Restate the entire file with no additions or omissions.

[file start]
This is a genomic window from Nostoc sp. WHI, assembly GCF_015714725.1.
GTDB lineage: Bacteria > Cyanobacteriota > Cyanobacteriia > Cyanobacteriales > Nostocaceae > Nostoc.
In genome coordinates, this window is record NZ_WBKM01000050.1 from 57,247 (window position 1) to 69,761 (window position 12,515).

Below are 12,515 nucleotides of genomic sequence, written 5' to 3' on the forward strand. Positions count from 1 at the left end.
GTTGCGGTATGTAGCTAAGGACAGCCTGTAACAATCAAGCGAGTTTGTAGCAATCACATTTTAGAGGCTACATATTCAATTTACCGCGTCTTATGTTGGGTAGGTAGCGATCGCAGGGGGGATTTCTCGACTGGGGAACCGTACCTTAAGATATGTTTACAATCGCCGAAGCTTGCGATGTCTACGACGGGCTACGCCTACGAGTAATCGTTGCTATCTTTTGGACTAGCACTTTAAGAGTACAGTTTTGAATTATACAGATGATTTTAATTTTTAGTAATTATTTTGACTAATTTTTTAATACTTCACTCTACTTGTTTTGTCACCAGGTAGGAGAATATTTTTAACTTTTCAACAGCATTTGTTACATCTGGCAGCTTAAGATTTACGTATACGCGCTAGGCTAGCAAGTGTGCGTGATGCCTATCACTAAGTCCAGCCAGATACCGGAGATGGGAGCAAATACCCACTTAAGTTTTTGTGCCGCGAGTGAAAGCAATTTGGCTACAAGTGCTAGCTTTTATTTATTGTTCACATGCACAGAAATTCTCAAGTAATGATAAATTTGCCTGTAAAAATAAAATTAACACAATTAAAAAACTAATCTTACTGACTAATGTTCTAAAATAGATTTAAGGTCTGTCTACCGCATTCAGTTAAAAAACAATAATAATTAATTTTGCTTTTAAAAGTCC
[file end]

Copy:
This is a genomic window from Nostoc sp. WHI, assembly GCF_015714725.1.
GTDB lineage: Bacteria > Cyanobacteriota > Cyanobacteriia > Cyanobacteriales > Nostocaceae > Nostoc.
In genome coordinates, this window is record NZ_WBKM01000050.1 from 57,247 (window position 1) to 69,761 (window position 12,515).

Below are 12,515 nucleotides of genomic sequence, written 5' to 3' on the forward strand. Positions count from 1 at the left end.
GTTGCGGTATGTAGCTAAGGACAGCCTGTAACAATCAAGCGAGTTTGTAGCAATCACATTTTAGAGGCTACATATTCAATTTACCGCGTCTTATGTTGGGTAGGTAGCGATCGCAGGGGGGATTTCTCGACTGGGGAACCGTACCTTAAGATATGTTTACAATCGCCGAAGCTTGCGATGTCTACGACGGGCTACGCCTACGAGTAATCGTTGCTATCTTTTGGACTAGCACTTTAAGAGTACAGTTTTGAATTATACAGATGATTTTAATTTTTAGTAATTATTTTGACTAATTTTTTAATACTTCACTCTACTTGTTTTGTCACCAGGTAGGAGAATATTTTTAACTTTTCAACAGCATTTGTTACATCTGGCAGCTTAAGATTTACGTATACGCGCTAGGCTAGCAAGTGTGCGTGATGCCTATCACTAAGTCCAGCCAGATACCGGAGATGGGAGCAAATACCCACTTAAGTTTTTGTGCCGCGAGTGAAAGCAATTTGGCTACAAGTGCTAGCTTTTATTTATTGTTCACATGCACAGAAATTCTCAAGTAATGATAAATTTGCCTGTAAAAATAAAATTAACACAATTAAAAAACTAATCTTACTGACTAATGTTCTAAAATAGATTTAAGGTCTGTCTACCGCATTCAGTTAAAAAACAATAATAATTAATTTTGCTTTTAAAAGTCC